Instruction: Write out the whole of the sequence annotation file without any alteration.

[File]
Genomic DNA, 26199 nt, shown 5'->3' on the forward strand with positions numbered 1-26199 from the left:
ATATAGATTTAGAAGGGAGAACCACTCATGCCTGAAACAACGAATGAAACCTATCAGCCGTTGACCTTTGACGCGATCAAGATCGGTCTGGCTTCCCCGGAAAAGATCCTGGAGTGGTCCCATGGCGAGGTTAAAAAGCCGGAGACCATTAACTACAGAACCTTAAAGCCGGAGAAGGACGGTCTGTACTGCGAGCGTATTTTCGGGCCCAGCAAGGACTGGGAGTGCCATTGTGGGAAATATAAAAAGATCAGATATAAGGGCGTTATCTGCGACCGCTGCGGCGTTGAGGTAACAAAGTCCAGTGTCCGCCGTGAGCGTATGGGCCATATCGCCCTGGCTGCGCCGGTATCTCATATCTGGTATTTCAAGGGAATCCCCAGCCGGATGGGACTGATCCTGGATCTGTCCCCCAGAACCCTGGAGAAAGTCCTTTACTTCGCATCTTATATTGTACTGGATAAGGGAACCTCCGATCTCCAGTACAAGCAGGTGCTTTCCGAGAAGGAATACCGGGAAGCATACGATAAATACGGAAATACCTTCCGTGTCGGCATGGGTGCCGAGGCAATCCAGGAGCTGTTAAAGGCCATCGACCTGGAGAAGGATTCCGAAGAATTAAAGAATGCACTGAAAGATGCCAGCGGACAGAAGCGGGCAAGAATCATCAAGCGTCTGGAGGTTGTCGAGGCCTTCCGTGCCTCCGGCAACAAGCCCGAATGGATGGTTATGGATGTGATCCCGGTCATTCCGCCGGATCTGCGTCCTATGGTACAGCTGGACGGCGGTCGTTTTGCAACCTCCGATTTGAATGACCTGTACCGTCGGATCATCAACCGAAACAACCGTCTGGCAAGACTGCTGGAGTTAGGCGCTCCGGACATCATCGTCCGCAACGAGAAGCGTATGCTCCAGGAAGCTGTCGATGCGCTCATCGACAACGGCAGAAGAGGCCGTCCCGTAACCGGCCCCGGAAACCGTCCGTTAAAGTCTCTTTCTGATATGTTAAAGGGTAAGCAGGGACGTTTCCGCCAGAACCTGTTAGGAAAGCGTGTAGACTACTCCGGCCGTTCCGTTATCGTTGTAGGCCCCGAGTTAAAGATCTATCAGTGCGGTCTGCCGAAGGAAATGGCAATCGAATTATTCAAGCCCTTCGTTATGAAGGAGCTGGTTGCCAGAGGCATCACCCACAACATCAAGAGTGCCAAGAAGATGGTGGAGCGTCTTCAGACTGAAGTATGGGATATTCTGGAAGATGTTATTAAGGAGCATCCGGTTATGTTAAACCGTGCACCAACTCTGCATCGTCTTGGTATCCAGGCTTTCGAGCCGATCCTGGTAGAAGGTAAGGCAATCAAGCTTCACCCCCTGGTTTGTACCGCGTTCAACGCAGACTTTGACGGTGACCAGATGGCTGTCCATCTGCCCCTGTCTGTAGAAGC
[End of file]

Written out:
Genomic DNA, 26199 nt, shown 5'->3' on the forward strand with positions numbered 1-26199 from the left:
ATATAGATTTAGAAGGGAGAACCACTCATGCCTGAAACAACGAATGAAACCTATCAGCCGTTGACCTTTGACGCGATCAAGATCGGTCTGGCTTCCCCGGAAAAGATCCTGGAGTGGTCCCATGGCGAGGTTAAAAAGCCGGAGACCATTAACTACAGAACCTTAAAGCCGGAGAAGGACGGTCTGTACTGCGAGCGTATTTTCGGGCCCAGCAAGGACTGGGAGTGCCATTGTGGGAAATATAAAAAGATCAGATATAAGGGCGTTATCTGCGACCGCTGCGGCGTTGAGGTAACAAAGTCCAGTGTCCGCCGTGAGCGTATGGGCCATATCGCCCTGGCTGCGCCGGTATCTCATATCTGGTATTTCAAGGGAATCCCCAGCCGGATGGGACTGATCCTGGATCTGTCCCCCAGAACCCTGGAGAAAGTCCTTTACTTCGCATCTTATATTGTACTGGATAAGGGAACCTCCGATCTCCAGTACAAGCAGGTGCTTTCCGAGAAGGAATACCGGGAAGCATACGATAAATACGGAAATACCTTCCGTGTCGGCATGGGTGCCGAGGCAATCCAGGAGCTGTTAAAGGCCATCGACCTGGAGAAGGATTCCGAAGAATTAAAGAATGCACTGAAAGATGCCAGCGGACAGAAGCGGGCAAGAATCATCAAGCGTCTGGAGGTTGTCGAGGCCTTCCGTGCCTCCGGCAACAAGCCCGAATGGATGGTTATGGATGTGATCCCGGTCATTCCGCCGGATCTGCGTCCTATGGTACAGCTGGACGGCGGTCGTTTTGCAACCTCCGATTTGAATGACCTGTACCGTCGGATCATCAACCGAAACAACCGTCTGGCAAGACTGCTGGAGTTAGGCGCTCCGGACATCATCGTCCGCAACGAGAAGCGTATGCTCCAGGAAGCTGTCGATGCGCTCATCGACAACGGCAGAAGAGGCCGTCCCGTAACCGGCCCCGGAAACCGTCCGTTAAAGTCTCTTTCTGATATGTTAAAGGGTAAGCAGGGACGTTTCCGCCAGAACCTGTTAGGAAAGCGTGTAGACTACTCCGGCCGTTCCGTTATCGTTGTAGGCCCCGAGTTAAAGATCTATCAGTGCGGTCTGCCGAAGGAAATGGCAATCGAATTATTCAAGCCCTTCGTTATGAAGGAGCTGGTTGCCAGAGGCATCACCCACAACATCAAGAGTGCCAAGAAGATGGTGGAGCGTCTTCAGACTGAAGTATGGGATATTCTGGAAGATGTTATTAAGGAGCATCCGGTTATGTTAAACCGTGCACCAACTCTGCATCGTCTTGGTATCCAGGCTTTCGAGCCGATCCTGGTAGAAGGTAAGGCAATCAAGCTTCACCCCCTGGTTTGTACCGCGTTCAACGCAGACTTTGACGGTGACCAGATGGCTGTCCATCTGCCCCTGTCTGTAGAAGC